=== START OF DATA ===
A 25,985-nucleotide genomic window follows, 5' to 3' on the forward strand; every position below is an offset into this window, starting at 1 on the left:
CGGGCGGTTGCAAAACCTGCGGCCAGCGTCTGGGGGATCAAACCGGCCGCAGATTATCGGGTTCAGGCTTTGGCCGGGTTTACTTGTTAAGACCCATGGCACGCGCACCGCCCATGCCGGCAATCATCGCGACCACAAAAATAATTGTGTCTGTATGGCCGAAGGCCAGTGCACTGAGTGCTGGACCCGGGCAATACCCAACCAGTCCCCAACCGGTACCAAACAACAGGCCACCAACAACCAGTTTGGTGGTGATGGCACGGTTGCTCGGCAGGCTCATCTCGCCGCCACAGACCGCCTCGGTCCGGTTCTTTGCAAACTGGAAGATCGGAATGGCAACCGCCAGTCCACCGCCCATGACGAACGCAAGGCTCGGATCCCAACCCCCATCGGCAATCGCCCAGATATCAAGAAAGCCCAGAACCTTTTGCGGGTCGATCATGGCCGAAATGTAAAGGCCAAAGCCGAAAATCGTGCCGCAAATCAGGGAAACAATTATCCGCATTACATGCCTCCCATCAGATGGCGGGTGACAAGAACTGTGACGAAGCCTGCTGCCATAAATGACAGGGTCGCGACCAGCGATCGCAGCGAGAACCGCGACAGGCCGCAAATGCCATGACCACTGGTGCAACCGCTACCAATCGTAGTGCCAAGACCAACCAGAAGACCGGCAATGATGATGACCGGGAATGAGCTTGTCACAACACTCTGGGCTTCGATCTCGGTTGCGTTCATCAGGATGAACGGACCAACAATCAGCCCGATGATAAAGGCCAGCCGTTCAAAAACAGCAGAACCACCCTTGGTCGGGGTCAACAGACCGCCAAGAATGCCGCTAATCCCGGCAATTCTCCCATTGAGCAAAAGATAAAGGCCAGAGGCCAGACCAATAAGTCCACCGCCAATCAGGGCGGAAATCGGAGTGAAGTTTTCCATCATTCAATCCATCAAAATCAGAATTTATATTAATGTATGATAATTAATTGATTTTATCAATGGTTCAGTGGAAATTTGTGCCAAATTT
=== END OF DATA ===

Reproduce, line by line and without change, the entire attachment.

A 25,985-nucleotide genomic window follows, 5' to 3' on the forward strand; every position below is an offset into this window, starting at 1 on the left:
CGGGCGGTTGCAAAACCTGCGGCCAGCGTCTGGGGGATCAAACCGGCCGCAGATTATCGGGTTCAGGCTTTGGCCGGGTTTACTTGTTAAGACCCATGGCACGCGCACCGCCCATGCCGGCAATCATCGCGACCACAAAAATAATTGTGTCTGTATGGCCGAAGGCCAGTGCACTGAGTGCTGGACCCGGGCAATACCCAACCAGTCCCCAACCGGTACCAAACAACAGGCCACCAACAACCAGTTTGGTGGTGATGGCACGGTTGCTCGGCAGGCTCATCTCGCCGCCACAGACCGCCTCGGTCCGGTTCTTTGCAAACTGGAAGATCGGAATGGCAACCGCCAGTCCACCGCCCATGACGAACGCAAGGCTCGGATCCCAACCCCCATCGGCAATCGCCCAGATATCAAGAAAGCCCAGAACCTTTTGCGGGTCGATCATGGCCGAAATGTAAAGGCCAAAGCCGAAAATCGTGCCGCAAATCAGGGAAACAATTATCCGCATTACATGCCTCCCATCAGATGGCGGGTGACAAGAACTGTGACGAAGCCTGCTGCCATAAATGACAGGGTCGCGACCAGCGATCGCAGCGAGAACCGCGACAGGCCGCAAATGCCATGACCACTGGTGCAACCGCTACCAATCGTAGTGCCAAGACCAACCAGAAGACCGGCAATGATGATGACCGGGAATGAGCTTGTCACAACACTCTGGGCTTCGATCTCGGTTGCGTTCATCAGGATGAACGGACCAACAATCAGCCCGATGATAAAGGCCAGCCGTTCAAAAACAGCAGAACCACCCTTGGTCGGGGTCAACAGACCGCCAAGAATGCCGCTAATCCCGGCAATTCTCCCATTGAGCAAAAGATAAAGGCCAGAGGCCAGACCAATAAGTCCACCGCCAATCAGGGCGGAAATCGGAGTGAAGTTTTCCATCATTCAATCCATCAAAATCAGAATTTATATTAATGTATGATAATTAATTGATTTTATCAATGGTTCAGTGGAAATTTGTGCCAAATTT